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I am a mother, a new grandmother, and a teacher. But whatever happens in my life, I keep sewing. I have worked as a political communicator and now as a teacher in my formal life. I have also written extensively on sewing. I have been a frequent contributor and contributing editor of Threads magazine and the Australian magazine Dressmaking with Stitches. My first book Sew.. the garment-making book of knowledge will be published in May 2018 and is available for pre-order from Amazon


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Friday, January 26, 2018

Insta project

When we are on the road my husband does 100% of anything related to food. Buying, cooking and cleaning up. 

The kitchen in an rv is tiny and he loves to organize it. This is a man of a million systems. Also when he was growing up his father, a man of multiple enterprises had a restaurant he sometimes worked in.

My husband also says cooking is to him what sewing is to me, something creative that relaxes him.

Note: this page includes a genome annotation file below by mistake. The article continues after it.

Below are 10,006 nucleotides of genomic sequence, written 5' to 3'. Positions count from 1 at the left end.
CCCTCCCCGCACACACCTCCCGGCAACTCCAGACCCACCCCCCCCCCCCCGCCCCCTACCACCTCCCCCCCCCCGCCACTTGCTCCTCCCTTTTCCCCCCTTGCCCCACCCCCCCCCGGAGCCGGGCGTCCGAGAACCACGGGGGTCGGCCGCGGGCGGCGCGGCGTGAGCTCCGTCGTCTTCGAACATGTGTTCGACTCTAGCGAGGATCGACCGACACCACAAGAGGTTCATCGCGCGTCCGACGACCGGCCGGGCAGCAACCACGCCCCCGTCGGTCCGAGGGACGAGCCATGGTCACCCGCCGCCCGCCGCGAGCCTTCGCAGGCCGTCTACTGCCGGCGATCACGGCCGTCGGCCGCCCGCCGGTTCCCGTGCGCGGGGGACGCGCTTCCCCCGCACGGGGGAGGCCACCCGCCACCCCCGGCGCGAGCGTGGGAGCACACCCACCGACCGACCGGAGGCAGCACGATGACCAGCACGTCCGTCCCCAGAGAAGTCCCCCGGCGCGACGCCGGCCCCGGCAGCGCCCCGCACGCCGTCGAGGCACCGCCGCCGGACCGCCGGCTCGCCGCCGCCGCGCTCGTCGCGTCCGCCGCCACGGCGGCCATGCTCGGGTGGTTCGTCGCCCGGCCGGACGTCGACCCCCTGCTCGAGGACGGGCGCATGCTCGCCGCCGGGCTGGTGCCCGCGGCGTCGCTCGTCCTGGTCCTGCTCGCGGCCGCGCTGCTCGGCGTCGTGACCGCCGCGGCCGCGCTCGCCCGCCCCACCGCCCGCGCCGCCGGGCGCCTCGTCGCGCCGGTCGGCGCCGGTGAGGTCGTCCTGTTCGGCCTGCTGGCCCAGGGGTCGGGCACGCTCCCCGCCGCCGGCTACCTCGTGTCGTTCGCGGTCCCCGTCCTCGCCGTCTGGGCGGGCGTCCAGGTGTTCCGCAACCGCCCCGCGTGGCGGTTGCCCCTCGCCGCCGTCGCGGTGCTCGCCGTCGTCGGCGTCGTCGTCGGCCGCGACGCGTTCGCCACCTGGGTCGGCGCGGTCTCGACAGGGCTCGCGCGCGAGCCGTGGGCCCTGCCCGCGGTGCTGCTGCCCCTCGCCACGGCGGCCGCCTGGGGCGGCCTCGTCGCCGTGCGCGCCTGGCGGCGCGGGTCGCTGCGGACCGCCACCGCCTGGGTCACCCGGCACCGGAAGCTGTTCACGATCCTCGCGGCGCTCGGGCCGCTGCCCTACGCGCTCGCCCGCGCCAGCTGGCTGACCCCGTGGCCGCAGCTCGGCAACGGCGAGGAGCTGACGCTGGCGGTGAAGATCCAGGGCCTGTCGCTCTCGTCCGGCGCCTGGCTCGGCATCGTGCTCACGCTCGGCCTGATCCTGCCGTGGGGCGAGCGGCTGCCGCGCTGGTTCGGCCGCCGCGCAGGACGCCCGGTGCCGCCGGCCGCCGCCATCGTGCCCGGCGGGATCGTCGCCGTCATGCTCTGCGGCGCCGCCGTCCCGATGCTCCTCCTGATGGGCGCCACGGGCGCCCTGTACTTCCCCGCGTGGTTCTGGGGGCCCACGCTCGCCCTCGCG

So our agreement when we are on wheels is that I stay out of the kitchen and do all the dog walking, the laundry, and my many projects. I also do the phoning people up and talking part. I am better at that than he is.

Every once in a while though I feel guilty. Women of my generation have somewhere a little voice that says if you aren't working all the time around the place then you are pulling some kind of scam.

OK I am pulling a scam here, but the scamee seems happy with it.

Occasionally I wonder out loud about things we could do so he would have less cooking to do. My daughter-in-law has just bought an Instant Pot and I thought maybe those are a good idea. Of course I am the princess eater here not on the production end of this operation, but it's a nice thought right? Like those 50s husbands who used to give the wife a new vacuum for Valentine's day.

Any one out there have one and think they are really really good?

I mean Valentine's Day is coming up right?